The first consequence of contemporary art’s anti-intellectual attitude lies in the unstable, ephemeral infrastructure you mention. By failing to connect any principle of value with artistic production, new initiatives – including those run by the state – feel free of any heightened sense of responsibility. This is why so many initiatives come and go, rapidly and radically changing policies and leaders. Their programs are disappointing, combining the rhetoric of their sponsors with the desire of drawing profit from trifles.

DR: Then again, everyone in post-Soviet contemporary art complains about the lack of good books, proper educational programs, and frames of reference. But nothing ever changes, because every effort to make a difference is yet another ephemeral project. The excuse for such failures is two-fold: on the one hand, the situation itself is inert but on the other hand, the “ultra-rapid” turnover of the project-economy leaves precious little time for reflection…Expensive new initiatives are started and then abandoned; everything sinks into the oil swamp…

VM: It is quite understandable that such lamentations are commonplace. Consistently ignoring the task of intellectual research, the new infrastructure tends to identify value with price, which is why the dialectic between price and value almost never really works the way it would in a full-fledged market. This, in turn, leads to a growing divide between local and international markets. This is something that very few people here realize: for now, they are too excited about Russian contemporary art’s participation in international art fairs and the first sales made there…

DR: Then again, there has been a superficial improvement over the last years, at least in the number of books printed and exhibitions organized. This reflects the elite’s rising demand for new ideologies to justify the international status of its national economy with its contradictory history and its uncertain future…. The confusion of value and price, or use value (art as representative-cognitive technique or practice) with commodity value (art as an expensive fetish), seems characteristic of the nouveau riche. A lot of the “new things” we see look like overpaid bricollage, improvised and then declared legitimate as new mythologies. I find it interesting that many people take this as an occasion to declare the uselessness of criticism as such; since everything has been captured, we might as well let the market do its job, and somehow hope for artistic or political “miracles…” Has this always been the case?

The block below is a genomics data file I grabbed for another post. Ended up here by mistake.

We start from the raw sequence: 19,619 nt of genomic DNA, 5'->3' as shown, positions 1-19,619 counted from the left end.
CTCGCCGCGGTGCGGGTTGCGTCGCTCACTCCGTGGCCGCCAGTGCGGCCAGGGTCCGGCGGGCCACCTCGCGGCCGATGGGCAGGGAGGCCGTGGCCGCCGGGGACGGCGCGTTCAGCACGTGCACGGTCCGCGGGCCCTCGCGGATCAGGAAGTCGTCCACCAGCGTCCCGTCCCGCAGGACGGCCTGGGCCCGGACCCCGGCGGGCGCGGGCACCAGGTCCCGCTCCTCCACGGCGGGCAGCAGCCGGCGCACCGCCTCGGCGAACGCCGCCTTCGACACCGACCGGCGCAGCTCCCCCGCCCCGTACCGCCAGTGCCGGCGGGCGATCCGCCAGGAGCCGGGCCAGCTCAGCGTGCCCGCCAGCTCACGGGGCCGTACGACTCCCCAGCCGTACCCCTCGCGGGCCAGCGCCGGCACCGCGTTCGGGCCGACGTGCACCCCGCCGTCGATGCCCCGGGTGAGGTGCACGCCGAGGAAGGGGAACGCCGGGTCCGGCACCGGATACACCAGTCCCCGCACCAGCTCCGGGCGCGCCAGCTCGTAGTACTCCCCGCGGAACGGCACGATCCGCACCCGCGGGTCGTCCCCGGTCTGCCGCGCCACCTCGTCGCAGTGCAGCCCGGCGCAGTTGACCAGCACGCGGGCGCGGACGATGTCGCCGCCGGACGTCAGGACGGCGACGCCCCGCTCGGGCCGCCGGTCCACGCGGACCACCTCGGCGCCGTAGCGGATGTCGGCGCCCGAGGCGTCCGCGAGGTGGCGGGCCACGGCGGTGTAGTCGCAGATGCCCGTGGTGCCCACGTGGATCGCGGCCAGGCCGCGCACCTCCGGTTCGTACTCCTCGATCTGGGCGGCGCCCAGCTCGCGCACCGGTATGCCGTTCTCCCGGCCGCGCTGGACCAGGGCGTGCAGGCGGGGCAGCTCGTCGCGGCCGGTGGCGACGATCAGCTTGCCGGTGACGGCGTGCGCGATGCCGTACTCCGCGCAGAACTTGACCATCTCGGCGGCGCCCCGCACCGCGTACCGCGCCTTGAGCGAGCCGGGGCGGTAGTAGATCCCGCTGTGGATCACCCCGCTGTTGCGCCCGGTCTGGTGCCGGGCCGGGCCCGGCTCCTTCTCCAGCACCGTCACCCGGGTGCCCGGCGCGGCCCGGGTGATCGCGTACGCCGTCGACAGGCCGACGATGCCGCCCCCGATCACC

VM: From the very beginning, liberal publicists have been telling us that it was “first necessary to put the market on its feet” and that this would then lead to the emergence of a new non-profit sphere. However, a complete consensus in the apology of the market’s prevalence over culture led to an absolute reduction of the extra-market dimension, to the point of eliminating the very need for it. Existence beyond the market can only constitute itself as distance, as a criticism of the market’s values. But what we get is a situation that rests upon a consensus on the renunciation of criticism. Indeed, the dominant attitude assumes that it is better not to “wash dirty linen in public;” the main thing is “to establish the system.” Remember how they hammered it into the art community: don’t criticize the first biennial because there won’t be a second one. Remember how much pressure was applied to those who dared to doubt the integrity of its organizers in public. And also think of how the producers of so-called “critical culture” insisted on “holding back criticisms to keep the system intact.” Obviously, this kind of relationship to power is corrupt by its very nature.

DR: At present, this renunciation of “criticism” has accompanied what Oleg Kulik has been calling “artistic optimism.” In a new affirmative key, the “mysteries of Moscow” are rendered comfortable and profitable as decoration-objects and soft machines, creating an ambitious temporary social site for the upscale petit bourgeoisie. The creative managerial effort of “artistic optimism” tries to mobilize its target group by sounding affirmative: “I BELIEVE!” But what is belief for the post-Soviet upscale petit bourgeoisie, which is largely from the ex-intelligentsia? An older culture of theosophical speculation and idiosyncratic devotion to eclectic ideals, an identity crisis with plenty of latent nationalism. In contemporary art, this dispels any hint of neo-orthodox incense (spreading so rapidly in mass culture) with an older smell. In search of new “positive” values, “artistic optimism” opens the door for the ex-intelligentsia’s pseudo-critical general intellect and its overwhelming propensity for metaphysical speculation at the kitchen table. Its discussions about “god and the world” were always inconclusive; now, it turns out that they are being mobilized to express enthusiasm in a corporate spirit…